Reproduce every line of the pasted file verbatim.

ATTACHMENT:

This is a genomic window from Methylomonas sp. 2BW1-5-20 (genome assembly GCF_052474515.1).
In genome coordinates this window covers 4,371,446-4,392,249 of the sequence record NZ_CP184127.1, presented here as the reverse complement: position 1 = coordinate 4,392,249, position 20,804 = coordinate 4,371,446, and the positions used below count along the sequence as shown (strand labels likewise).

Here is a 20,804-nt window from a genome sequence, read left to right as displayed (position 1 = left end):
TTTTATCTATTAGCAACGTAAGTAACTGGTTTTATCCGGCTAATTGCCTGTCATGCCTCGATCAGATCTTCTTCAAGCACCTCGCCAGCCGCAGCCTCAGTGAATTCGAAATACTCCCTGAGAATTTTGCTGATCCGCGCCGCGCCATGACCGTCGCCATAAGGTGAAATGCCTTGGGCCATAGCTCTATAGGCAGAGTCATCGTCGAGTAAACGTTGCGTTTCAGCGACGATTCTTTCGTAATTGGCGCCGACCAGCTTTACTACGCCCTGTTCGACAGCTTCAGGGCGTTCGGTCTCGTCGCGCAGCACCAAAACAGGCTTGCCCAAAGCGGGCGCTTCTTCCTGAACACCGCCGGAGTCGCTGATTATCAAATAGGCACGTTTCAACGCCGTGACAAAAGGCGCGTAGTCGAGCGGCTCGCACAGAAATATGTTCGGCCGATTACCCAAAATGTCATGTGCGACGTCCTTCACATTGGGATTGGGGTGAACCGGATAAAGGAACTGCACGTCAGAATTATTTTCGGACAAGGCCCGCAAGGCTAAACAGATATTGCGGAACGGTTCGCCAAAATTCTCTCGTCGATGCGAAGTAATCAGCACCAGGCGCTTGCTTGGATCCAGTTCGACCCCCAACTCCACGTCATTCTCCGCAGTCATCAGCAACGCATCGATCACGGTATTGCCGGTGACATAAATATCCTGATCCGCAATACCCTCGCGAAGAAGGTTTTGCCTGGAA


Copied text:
This is a genomic window from Methylomonas sp. 2BW1-5-20 (genome assembly GCF_052474515.1).
In genome coordinates this window covers 4,371,446-4,392,249 of the sequence record NZ_CP184127.1, presented here as the reverse complement: position 1 = coordinate 4,392,249, position 20,804 = coordinate 4,371,446, and the positions used below count along the sequence as shown (strand labels likewise).

Here is a 20,804-nt window from a genome sequence, read left to right as displayed (position 1 = left end):
TTTTATCTATTAGCAACGTAAGTAACTGGTTTTATCCGGCTAATTGCCTGTCATGCCTCGATCAGATCTTCTTCAAGCACCTCGCCAGCCGCAGCCTCAGTGAATTCGAAATACTCCCTGAGAATTTTGCTGATCCGCGCCGCGCCATGACCGTCGCCATAAGGTGAAATGCCTTGGGCCATAGCTCTATAGGCAGAGTCATCGTCGAGTAAACGTTGCGTTTCAGCGACGATTCTTTCGTAATTGGCGCCGACCAGCTTTACTACGCCCTGTTCGACAGCTTCAGGGCGTTCGGTCTCGTCGCGCAGCACCAAAACAGGCTTGCCCAAAGCGGGCGCTTCTTCCTGAACACCGCCGGAGTCGCTGATTATCAAATAGGCACGTTTCAACGCCGTGACAAAAGGCGCGTAGTCGAGCGGCTCGCACAGAAATATGTTCGGCCGATTACCCAAAATGTCATGTGCGACGTCCTTCACATTGGGATTGGGGTGAACCGGATAAAGGAACTGCACGTCAGAATTATTTTCGGACAAGGCCCGCAAGGCTAAACAGATATTGCGGAACGGTTCGCCAAAATTCTCTCGTCGATGCGAAGTAATCAGCACCAGGCGCTTGCTTGGATCCAGTTCGACCCCCAACTCCACGTCATTCTCCGCAGTCATCAGCAACGCATCGATCACGGTATTGCCGGTGACATAAATATCCTGATCCGCAATACCCTCGCGAAGAAGGTTTTGCCTGGAA